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Accursed

ACCURSED
assignments on his own. Dick was a shiftier character and kept his job because he had
good crack and when he chose to knuckle down he worked hard, hard enough to make
up for the moments when he slackened off. Unfortunately Dick and Greg had proven
completely incompatible and Dick had quickly been assigned to work with Grey instead.
“That depends. You‟ve worked with him for a good while now. Is he ready to fly solo?”
“Yeah,” Grey nodded without hesitation. The true answer was probably not but Grey
gave him the benefit of the doubt.
“How are your parents?”
“They‟re fine. They‟ve had a lot of time to get used to the idea. They know how much I
want this.”
“We all know that! End it quickly, will you? A couple more years like this and I‟ll be my
sole employee again.”
“With your contacts you‟re guaranteed to stay afloat.”
“Staying afloat doesn‟t cut it with the wife. She has expensive tastes. I need to thrive
again to satisfy her. Tip for the future, Jim. Get involved in an industry that can profiteer
from the war,” Bob said, his comments tongue in cheek. If the war really did ruin him it
would be a different matter but he knew he would weather the storm. Grey had found him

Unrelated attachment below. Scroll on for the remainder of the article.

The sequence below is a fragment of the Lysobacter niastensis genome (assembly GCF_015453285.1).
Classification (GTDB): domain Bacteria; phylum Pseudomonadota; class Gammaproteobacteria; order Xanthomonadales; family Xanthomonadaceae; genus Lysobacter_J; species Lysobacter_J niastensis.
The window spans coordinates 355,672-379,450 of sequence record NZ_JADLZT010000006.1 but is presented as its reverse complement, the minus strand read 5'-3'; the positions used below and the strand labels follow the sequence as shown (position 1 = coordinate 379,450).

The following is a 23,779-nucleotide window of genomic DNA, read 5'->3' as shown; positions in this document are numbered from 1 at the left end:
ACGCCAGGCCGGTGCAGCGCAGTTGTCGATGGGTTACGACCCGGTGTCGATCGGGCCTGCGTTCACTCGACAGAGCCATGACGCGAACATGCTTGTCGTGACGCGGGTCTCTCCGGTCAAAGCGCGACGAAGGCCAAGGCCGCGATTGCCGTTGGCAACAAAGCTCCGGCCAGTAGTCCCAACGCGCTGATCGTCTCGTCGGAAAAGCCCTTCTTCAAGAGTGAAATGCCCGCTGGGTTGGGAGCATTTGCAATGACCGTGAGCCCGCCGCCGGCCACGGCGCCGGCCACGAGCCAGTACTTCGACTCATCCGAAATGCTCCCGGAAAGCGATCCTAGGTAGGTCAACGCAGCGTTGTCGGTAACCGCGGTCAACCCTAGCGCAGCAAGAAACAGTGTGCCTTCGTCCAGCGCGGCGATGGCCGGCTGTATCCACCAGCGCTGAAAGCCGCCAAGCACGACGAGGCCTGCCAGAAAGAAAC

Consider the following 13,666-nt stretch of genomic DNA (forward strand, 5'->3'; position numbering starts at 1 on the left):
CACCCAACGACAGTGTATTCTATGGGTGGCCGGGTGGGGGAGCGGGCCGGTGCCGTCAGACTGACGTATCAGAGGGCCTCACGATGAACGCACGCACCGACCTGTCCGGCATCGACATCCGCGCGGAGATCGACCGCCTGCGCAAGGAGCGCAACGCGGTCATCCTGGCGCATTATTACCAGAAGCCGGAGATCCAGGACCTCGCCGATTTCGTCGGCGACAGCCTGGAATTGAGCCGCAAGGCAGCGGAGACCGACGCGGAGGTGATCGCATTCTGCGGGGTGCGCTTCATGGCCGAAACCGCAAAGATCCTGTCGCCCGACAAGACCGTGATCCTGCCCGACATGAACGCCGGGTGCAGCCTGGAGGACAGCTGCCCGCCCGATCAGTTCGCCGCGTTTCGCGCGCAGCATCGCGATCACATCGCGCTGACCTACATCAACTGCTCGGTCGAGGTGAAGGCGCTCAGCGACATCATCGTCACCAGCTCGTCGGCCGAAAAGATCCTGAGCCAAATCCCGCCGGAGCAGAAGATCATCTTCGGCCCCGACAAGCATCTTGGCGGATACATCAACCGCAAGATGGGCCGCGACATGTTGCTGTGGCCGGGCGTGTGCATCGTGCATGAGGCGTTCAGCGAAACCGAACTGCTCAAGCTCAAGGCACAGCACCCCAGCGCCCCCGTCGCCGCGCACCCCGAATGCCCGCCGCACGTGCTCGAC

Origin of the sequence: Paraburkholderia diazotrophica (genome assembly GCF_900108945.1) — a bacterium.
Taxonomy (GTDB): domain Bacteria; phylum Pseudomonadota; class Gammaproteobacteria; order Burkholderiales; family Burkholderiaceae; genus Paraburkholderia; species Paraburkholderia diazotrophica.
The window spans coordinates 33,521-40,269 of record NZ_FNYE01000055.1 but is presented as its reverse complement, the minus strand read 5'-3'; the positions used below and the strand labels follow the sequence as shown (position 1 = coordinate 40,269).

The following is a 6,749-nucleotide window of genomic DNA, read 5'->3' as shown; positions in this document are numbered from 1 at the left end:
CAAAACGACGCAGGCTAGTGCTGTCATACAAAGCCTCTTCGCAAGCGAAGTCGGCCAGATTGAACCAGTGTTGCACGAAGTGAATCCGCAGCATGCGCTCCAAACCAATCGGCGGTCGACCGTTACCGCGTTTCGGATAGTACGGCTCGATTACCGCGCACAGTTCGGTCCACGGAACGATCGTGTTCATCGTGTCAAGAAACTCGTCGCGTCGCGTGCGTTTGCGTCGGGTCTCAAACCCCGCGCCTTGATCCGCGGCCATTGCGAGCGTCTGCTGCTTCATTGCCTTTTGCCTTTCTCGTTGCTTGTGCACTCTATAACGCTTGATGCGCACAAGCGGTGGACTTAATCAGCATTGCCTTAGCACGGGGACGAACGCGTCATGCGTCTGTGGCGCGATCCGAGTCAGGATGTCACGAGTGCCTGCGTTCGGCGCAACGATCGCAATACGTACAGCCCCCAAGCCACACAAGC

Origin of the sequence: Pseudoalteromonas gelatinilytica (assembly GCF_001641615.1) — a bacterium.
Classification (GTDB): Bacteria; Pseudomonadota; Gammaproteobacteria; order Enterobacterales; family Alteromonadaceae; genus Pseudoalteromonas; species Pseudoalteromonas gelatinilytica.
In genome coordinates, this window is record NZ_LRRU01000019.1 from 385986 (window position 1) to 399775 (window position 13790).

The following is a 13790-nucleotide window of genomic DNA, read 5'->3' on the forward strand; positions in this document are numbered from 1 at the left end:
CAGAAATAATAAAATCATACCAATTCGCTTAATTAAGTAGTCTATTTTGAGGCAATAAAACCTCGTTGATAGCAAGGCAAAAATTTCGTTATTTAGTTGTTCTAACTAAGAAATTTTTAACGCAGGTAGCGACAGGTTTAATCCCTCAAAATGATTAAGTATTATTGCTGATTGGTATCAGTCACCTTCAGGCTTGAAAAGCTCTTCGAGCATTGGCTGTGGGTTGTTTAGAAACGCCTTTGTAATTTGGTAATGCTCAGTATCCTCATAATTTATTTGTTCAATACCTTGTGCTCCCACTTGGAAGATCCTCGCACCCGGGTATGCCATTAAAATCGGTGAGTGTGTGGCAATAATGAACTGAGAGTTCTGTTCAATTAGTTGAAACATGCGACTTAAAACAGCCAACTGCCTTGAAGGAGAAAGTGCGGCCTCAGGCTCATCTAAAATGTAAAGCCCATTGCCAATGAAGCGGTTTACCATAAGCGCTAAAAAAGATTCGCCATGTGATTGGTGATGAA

an ideal first boss – relaxed, unassuming, a good-natured sort who talked to him as an
equal.
“I was hoping to get back into this game.”
“Your job will be waiting for you, if you want it.”
“If it is, then great, but I know that things change. If you find you need to take on more
staff and when I come back you don‟t need anyone else I wouldn‟t want to take another
man‟s job from him.”
“If I do hire anyone else, which is unlikely at the moment, I‟ll let them know straight up
that they‟re only filling in.”
“Make your plans based on your business needs. I say I want to get back into
gardening, and I do because I love the work. The thing is though, I don‟t have any
concrete plans for what follows the war. I‟m so focused on this, that the future beyond
that ...who knows. Best take me out of the equation, Bob.”
Bob passed Grey his mug and sat down across from him and supped his drink. “The
furthest you‟ve travelled before this is Illinois, right?”
Grey grinned and said, “Yep. Chicago, and that felt a long way away. Just before I got
this job I thought about spending the waiting year travelling across the States.”
“That‟s something I‟ve wanted to do for the last 30 years but life‟s practicalities have
always gotten in the way. You can always do that when you come back.”
“That‟s why I don‟t want to make concrete plans. For the next x years plus six months
my life is structured for me so I have no decisions to worry about until after.”
“You‟re a bright lad. You might get a responsible position.”
Grey grimaced and said, “Having other men‟s lives under my command – that‟s not for
me. I know my limitations.” Killing was going to be hard enough and the prospect of
sending his own men into danger was an impossibility.
“You undersell yourself,” Bob said encouragingly.
“Privates are the backbone of the army,” Grey said, taking pride in what many might
consider the lowest rank, which was technically correct, but the role was still damned
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